Keratitis (Corneal Ulcers)
Corneal ulcers (keratitis) occur after corneal trauma with a foreign body (including contact lenses), and with dry eyes or lid disease which allow bacteria or fungi to enter the cornea, causing a deep infection and inflammation. This condition may cause severe pain, reduce visual clarity, produce a corneal discharge, and perhaps erode the cornea. As a general rule, the deeper the corneal infection, the more severe the symptoms and complications. It should be noted that microbial infections such as keratitis, although relatively infrequent, are the most serious complication of contact lens wear.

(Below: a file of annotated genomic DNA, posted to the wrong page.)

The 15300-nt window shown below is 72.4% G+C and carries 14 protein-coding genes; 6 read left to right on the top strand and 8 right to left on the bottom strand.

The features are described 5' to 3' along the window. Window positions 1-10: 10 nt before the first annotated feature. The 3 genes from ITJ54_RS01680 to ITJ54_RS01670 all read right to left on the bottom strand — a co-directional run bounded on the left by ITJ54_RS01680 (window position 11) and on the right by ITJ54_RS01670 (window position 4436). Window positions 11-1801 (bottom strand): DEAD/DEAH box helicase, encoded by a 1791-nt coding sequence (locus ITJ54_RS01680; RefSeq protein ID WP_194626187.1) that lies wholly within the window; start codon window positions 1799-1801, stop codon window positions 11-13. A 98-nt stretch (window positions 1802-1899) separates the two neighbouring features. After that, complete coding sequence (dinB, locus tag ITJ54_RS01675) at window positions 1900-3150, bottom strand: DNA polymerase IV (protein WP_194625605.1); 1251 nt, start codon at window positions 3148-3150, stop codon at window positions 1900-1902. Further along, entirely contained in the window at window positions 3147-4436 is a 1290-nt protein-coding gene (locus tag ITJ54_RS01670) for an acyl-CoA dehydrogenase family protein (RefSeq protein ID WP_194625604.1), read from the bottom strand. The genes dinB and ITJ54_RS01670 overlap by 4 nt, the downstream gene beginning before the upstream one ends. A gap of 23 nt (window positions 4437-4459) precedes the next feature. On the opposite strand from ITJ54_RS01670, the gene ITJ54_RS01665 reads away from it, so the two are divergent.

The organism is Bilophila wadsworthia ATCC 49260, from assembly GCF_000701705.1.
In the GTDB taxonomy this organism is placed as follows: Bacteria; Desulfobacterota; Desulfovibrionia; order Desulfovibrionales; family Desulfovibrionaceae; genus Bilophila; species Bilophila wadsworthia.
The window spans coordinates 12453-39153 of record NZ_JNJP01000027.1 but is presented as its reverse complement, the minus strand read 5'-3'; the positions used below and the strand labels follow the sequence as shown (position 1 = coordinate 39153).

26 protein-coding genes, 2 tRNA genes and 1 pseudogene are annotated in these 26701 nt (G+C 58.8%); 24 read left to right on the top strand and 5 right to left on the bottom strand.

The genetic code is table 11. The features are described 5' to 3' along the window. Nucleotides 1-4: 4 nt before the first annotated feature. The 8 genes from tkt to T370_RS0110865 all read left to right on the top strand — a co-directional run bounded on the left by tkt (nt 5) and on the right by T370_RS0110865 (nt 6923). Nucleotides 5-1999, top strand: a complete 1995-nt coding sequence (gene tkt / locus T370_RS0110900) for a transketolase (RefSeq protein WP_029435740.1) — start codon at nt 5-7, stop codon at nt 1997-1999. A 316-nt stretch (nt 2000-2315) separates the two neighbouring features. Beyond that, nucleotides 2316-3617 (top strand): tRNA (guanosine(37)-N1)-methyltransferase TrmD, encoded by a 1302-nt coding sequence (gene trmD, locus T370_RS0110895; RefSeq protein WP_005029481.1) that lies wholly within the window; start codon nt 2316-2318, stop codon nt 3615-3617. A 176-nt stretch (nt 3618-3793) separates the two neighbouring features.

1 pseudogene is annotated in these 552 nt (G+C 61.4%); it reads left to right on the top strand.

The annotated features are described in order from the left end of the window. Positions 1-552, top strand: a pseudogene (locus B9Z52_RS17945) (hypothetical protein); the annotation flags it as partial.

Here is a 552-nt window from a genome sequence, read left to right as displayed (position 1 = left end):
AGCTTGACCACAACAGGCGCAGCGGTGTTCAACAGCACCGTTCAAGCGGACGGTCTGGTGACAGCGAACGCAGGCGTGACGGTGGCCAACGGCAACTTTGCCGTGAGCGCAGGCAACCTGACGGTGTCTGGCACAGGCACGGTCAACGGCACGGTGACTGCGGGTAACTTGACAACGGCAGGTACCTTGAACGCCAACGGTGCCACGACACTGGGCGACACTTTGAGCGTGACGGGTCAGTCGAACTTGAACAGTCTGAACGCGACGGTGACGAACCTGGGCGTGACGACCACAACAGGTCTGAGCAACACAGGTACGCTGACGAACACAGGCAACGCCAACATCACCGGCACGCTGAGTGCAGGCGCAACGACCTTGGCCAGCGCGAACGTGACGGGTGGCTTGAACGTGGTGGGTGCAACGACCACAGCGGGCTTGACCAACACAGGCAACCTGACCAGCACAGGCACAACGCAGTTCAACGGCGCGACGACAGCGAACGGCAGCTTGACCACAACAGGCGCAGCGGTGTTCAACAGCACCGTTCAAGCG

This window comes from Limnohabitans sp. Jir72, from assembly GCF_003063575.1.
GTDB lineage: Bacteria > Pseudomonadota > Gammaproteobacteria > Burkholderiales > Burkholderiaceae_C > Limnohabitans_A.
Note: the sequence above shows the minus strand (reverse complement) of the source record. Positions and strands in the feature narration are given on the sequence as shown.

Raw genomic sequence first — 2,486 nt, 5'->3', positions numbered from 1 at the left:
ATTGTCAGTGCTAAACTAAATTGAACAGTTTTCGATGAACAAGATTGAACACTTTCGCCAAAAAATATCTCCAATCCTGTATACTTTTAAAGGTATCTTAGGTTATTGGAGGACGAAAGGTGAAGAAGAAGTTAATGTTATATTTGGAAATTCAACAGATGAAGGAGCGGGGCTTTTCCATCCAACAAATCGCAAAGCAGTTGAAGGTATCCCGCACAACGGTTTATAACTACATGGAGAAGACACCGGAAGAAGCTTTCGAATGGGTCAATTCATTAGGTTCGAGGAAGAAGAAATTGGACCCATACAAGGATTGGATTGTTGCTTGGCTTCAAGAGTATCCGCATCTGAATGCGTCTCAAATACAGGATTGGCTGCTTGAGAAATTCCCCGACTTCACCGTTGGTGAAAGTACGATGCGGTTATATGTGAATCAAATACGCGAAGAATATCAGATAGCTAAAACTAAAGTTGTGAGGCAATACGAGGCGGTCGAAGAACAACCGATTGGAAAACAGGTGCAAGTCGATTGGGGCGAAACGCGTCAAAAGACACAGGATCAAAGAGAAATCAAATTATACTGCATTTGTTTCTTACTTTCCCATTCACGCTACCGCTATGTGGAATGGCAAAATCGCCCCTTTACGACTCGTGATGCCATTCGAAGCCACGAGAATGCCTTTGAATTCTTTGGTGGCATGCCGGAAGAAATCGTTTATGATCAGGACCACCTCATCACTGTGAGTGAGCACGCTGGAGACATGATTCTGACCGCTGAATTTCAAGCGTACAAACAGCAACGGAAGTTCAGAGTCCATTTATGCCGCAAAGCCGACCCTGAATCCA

- Blurred vision
- Light sensitivity
The symptoms described above may not necessarily mean that you have keratitis. However, if you experience one or more of these symptoms, contact your eye doctor for a complete exam.
Minor corneal infections are commonly treated with anti-bacterial or anti-fungal eye drops. If the problem is more severe, a person may receive more intensive antibiotic treatment to eliminate the infection and may need to take steroid eye drops to reduce inflammation. With residual corneal scarring or thinning, corneal transplantation may be necessary to restore vision. Early treatment may help reduce the risk of complications. Frequent visits to an eye care professional may be necessary for several months to eliminate the problem.
For more information, see the Cornea & External Disease, Cataract & Refractive Surgery Clinic and the complete Clinic Services listing of the U-M Kellogg Eye Center.